May 15, 2014
By Neal Tepel

Washington, DC – The American Federation of Government Employees (AFGE) is calling on the Department of Veterans Affairs (VA) to end the culture of fear that has plagued the agency and negatively impacted veterans' care. As recent headlines suggest, some management officials have been 'gaming the system' to artificially inflate performance statistics in their medical centers.

What is not so recent is the widespread cover-up culture that pervades the VA. Front-line employees have lived in fear of blowing the whistle due to an established history of retaliation. They do not feel safe to report mismanagement.

"These headlines aren't revealing anything that the VA didn't already know," said AFGE National President J. David Cox Sr. "Our members have paid a heavy price for voicing concerns, submitting letters, raising issues in labor management meetings, and testifying before Congress on wait time issues and veterans' access to care. When they have sounded the alarm our members faced retaliation and intimidation. No one should have to choose between keeping their job and speaking out about threats to patient care. It is time for the VA to take swift action to end this culture of fear and cover-ups."

Kathi Dahl is the AFGE Local President at the Pittsburgh VA where a recent outbreak of Legionnaires' disease caused the death of five veterans and infection of dozens more. The facility had very high readings for well over a year before they were disclosed to Ms. Dahl and the staff. In February 2013 she was summoned by the House VA Oversight Committee as a witness, but was informed by a VA manager that she could "call in sick" instead of testifying. Despite management intimidation she testified on the record to the House Committee on Veterans Affairs regarding the outbreak and subsequent cover-up.

In 2011, Dr. Michelle Washington, a union activist with AFGE VA Local 342, testified before the Senate on issues of inadequate staffing, patient access to specialized care and prolonged wait times for appointments. Her testimony also addressed concerns of mismanagement in terms of appointment data manipulation. Following her testimony, Dr. Washington faced retaliatory actions at her facility where some of her duties as a psychologist were removed and her performance evaluation was negatively impacted. Dr. Maryann Hooker, also an AFGE activist, became the subject of an unwarranted investigation for testifying on proposed budget cuts and "deskilling" of the workforce in 2011. She was ultimately cleared after intervention of the VA's Office of Inspector General. Similarly, Veterans Benefits Administration employees testifying on numbers-gaming at the VBA suffered retaliation for speaking up.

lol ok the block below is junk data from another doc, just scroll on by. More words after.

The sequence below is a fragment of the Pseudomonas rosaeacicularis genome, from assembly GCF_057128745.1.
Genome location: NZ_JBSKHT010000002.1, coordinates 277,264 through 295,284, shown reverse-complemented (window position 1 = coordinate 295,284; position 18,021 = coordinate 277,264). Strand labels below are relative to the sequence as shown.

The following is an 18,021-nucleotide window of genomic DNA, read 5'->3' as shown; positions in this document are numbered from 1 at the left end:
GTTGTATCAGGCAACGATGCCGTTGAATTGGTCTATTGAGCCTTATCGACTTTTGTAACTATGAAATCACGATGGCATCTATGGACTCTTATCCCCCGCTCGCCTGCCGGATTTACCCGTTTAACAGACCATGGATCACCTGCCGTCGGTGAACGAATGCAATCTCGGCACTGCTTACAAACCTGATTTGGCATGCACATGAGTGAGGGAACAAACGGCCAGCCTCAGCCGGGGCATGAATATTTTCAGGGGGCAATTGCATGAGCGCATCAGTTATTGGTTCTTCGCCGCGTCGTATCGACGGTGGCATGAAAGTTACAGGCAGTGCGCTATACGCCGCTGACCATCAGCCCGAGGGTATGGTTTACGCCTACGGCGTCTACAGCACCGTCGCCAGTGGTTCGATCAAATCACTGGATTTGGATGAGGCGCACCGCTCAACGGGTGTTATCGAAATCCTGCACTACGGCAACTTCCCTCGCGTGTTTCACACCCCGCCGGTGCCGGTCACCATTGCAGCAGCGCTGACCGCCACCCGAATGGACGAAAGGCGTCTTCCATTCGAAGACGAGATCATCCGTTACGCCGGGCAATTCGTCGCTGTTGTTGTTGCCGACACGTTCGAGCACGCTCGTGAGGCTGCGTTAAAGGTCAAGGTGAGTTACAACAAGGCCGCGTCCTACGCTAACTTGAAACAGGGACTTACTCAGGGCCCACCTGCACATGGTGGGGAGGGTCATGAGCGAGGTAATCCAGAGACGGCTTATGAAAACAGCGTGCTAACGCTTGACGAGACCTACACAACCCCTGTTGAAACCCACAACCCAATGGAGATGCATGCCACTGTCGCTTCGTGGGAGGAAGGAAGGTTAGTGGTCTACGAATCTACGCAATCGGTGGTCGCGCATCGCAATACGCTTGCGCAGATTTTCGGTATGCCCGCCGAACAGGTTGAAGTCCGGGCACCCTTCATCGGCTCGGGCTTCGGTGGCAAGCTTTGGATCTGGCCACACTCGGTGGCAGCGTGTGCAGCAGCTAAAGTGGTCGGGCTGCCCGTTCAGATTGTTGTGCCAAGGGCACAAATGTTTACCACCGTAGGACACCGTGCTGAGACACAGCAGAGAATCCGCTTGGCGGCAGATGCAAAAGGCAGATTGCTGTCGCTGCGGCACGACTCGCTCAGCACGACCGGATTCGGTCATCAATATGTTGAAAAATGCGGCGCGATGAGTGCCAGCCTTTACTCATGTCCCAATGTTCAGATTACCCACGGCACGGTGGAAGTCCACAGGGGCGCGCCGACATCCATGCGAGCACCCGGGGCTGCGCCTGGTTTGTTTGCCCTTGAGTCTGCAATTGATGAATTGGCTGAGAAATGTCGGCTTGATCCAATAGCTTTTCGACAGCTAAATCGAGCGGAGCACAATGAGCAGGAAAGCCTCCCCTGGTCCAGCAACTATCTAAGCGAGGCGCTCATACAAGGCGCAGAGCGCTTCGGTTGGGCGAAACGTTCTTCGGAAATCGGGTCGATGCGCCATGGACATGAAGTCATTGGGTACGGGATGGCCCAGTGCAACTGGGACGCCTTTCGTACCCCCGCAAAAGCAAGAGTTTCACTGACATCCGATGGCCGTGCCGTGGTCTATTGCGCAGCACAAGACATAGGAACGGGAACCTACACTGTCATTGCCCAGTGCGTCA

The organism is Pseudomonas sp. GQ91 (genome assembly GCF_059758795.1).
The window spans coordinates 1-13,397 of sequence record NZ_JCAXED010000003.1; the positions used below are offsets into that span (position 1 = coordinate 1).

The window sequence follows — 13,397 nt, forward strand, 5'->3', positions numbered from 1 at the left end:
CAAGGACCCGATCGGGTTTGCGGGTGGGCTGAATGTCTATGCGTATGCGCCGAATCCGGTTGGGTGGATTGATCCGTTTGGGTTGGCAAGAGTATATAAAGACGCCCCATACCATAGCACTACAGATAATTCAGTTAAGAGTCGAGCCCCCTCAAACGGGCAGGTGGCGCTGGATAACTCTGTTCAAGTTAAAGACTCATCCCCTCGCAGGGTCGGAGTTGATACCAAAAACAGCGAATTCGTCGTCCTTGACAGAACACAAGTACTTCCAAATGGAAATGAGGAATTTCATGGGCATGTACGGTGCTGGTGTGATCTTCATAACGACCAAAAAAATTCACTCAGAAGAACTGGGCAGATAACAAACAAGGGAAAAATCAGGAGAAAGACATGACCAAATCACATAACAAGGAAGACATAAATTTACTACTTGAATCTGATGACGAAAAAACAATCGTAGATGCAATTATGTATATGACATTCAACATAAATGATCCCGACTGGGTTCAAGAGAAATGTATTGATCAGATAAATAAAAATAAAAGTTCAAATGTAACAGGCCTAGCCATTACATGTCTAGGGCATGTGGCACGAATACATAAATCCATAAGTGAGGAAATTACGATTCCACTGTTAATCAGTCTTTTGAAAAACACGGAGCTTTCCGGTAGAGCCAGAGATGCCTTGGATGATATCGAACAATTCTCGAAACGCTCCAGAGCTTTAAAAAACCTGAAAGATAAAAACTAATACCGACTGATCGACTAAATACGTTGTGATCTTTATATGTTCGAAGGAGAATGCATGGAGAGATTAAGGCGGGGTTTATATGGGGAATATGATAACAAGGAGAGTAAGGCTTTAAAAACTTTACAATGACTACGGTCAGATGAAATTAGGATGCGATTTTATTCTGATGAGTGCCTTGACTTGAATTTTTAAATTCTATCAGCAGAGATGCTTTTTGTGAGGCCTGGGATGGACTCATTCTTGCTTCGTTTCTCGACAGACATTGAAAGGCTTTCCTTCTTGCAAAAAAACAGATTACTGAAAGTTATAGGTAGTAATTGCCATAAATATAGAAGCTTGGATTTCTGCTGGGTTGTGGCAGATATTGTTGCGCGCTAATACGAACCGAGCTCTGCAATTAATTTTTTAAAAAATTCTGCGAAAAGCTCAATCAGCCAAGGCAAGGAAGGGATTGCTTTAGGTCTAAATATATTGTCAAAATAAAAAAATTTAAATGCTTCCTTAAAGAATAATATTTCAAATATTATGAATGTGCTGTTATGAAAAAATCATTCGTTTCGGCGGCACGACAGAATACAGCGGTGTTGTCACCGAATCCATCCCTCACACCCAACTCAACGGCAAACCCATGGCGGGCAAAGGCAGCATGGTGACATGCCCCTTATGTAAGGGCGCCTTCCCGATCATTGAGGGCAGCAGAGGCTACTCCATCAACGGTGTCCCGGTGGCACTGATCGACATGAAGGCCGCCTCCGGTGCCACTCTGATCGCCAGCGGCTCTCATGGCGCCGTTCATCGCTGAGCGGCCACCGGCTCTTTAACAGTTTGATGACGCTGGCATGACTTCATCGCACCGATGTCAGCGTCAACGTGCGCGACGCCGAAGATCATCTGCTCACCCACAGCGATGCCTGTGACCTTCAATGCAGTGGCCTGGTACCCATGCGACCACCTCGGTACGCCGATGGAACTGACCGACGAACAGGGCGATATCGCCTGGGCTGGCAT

"We hope the agency will take a serious look at how facility directors and managers are carrying out the mission of the VA," added AFGE National VA Council President Alma Lee. "As the agency carries out its probe, we caution it not to target front line workers carrying out their duties as assigned, but the managers trying to change the rules and cheat veterans out of the care they deserve. VA should not be investigating itself under these circumstances."

"The employees caring for our nation's heroes work hard each day to carry out the mission of the agency, to provide our vets with world-class care," said Cox. "They shouldn't feel afraid to speak up against managers who are more concerned with securing bonuses than providing their patients with timely access to care for critical medical conditions. It's time for the VA to rebalance its resources, cut the excess layers of middle management, and shift the savings toward the front lines of patient care where it belongs. The only way to heal what is wrong with the VA is to invest in what is right with the VA: its doctors, nurses, clinicians, and other dedicated health care personnel."

Despite management issues, the Veterans Health Administration remains the largest, most cost-efficient health delivery system in the nation. Serving a population of more than 8 million veterans with locations across all 50 states, the system provides inpatient care to 650,000 veterans and outpatient care to another 75 million patients each year.


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